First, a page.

The new exhibit at the Peabody Essex Museum in Salem, MA, titled “Man Ray / Lee Miller, Partners in Surrealism,” showcases the long and complicated relationship between the two avant-garde artists. Bringing together the work of Ray, Miller and others from their close circle in an interesting retelling of their story, it documents the various phases of their interconnected lives: as strangers, as mentor and student, as lovers, and finally as friends. Ultimately, it demonstrates how their liaison was critical to each artist’s growth as a Surrealist.
If for Miller their encounter meant a foundation for a career in photography, Ray’s oeuvre evinces his strong fixation with her. He created haunting works based on Miller’s body and facial features that are now powerful and classic images, most notably “Observatory Time — The Lovers,” in which Miller’s glorified lips hover in a cloudy sky. Reviewer Chris Bergeron describes such pieces as “visual archetypes for the dream states, subconscious impulses and sense of dislocation Surrealists sought to convey.” These particular works are certainly reflective of such impulses, but they also exemplify what can be understood as the dilemma for Surrealist women: On the one hand, their desire to work as artists themselves, but also the unavoidable positioning of their bodies as objects of desire for their male contemporaries.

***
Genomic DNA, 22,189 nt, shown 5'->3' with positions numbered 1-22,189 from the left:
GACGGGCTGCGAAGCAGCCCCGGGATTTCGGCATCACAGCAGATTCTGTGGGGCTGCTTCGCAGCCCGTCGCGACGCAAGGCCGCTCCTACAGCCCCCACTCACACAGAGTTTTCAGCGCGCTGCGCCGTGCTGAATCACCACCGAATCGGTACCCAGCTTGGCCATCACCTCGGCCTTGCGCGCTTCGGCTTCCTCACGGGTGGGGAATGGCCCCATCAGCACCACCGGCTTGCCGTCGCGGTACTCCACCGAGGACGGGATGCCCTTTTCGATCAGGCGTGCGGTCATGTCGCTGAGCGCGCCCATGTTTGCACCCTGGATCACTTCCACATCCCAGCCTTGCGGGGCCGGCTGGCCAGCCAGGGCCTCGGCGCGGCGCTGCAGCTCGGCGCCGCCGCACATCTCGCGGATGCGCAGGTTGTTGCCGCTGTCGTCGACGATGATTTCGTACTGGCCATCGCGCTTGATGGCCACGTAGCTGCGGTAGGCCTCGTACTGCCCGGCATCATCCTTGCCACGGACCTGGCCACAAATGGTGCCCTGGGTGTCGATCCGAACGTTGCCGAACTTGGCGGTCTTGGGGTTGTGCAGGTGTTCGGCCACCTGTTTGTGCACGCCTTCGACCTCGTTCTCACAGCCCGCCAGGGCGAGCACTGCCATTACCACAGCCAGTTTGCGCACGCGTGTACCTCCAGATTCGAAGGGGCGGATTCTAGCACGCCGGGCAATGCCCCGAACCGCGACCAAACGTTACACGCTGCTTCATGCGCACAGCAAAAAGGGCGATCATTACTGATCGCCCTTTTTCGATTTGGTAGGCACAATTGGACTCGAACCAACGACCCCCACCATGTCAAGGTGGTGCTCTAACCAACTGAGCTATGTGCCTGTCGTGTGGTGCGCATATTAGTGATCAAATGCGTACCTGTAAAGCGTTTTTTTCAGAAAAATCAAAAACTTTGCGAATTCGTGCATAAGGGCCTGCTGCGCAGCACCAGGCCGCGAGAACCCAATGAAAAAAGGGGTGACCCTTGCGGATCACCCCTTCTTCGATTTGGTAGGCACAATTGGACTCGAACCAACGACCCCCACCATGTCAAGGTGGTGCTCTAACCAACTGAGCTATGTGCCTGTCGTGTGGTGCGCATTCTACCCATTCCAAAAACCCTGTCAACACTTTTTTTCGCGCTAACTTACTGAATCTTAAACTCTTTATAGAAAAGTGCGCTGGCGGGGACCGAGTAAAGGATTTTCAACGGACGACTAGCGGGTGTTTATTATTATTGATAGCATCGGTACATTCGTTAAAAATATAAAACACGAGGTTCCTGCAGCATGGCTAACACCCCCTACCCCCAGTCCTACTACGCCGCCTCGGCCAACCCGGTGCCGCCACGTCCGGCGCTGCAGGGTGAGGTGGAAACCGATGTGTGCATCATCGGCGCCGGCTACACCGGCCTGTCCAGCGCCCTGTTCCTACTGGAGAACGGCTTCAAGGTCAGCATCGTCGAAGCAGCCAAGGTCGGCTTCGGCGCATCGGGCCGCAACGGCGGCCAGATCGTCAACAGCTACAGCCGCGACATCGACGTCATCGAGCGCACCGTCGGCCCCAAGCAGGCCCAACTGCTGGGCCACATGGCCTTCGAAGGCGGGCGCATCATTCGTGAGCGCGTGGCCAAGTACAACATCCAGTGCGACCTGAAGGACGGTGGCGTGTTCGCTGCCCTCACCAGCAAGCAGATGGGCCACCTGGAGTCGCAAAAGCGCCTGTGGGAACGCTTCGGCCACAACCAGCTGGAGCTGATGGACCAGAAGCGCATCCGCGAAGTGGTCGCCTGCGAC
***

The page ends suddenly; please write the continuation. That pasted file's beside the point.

A beautiful subject, Lee Miller is sometimes seen as merely a muse. The PEM exhibit allows us to better understand her success as an individual, independent of Ray, though still in inevitable interaction with him. Curator of Photography Phillip Prodger explains that part of the goal in telling their story was to represent Miller “on equal terms” with Ray. In removing the hierarchies of master and student, artist and muse, male and female, the show vindicates Miller without diminishing Ray.
Yet the exhibit makes clear the degree to which Ray’s work, while stunning, is soaked in masculine desire. It pulls back the veil of lust that flattens Miller into an object of that desire. Ray’s depiction of Miller’s body in whole or in part may create a “sense of dislocation,” but there is perhaps nothing more dislocating than Miller’s work as a photographer/correspondent during World War II. This deserves appreciation in its own right, as it reveals her as not only an authentic Surrealist, but a visual storyteller with integrity and empathy.
The show runs through December 4.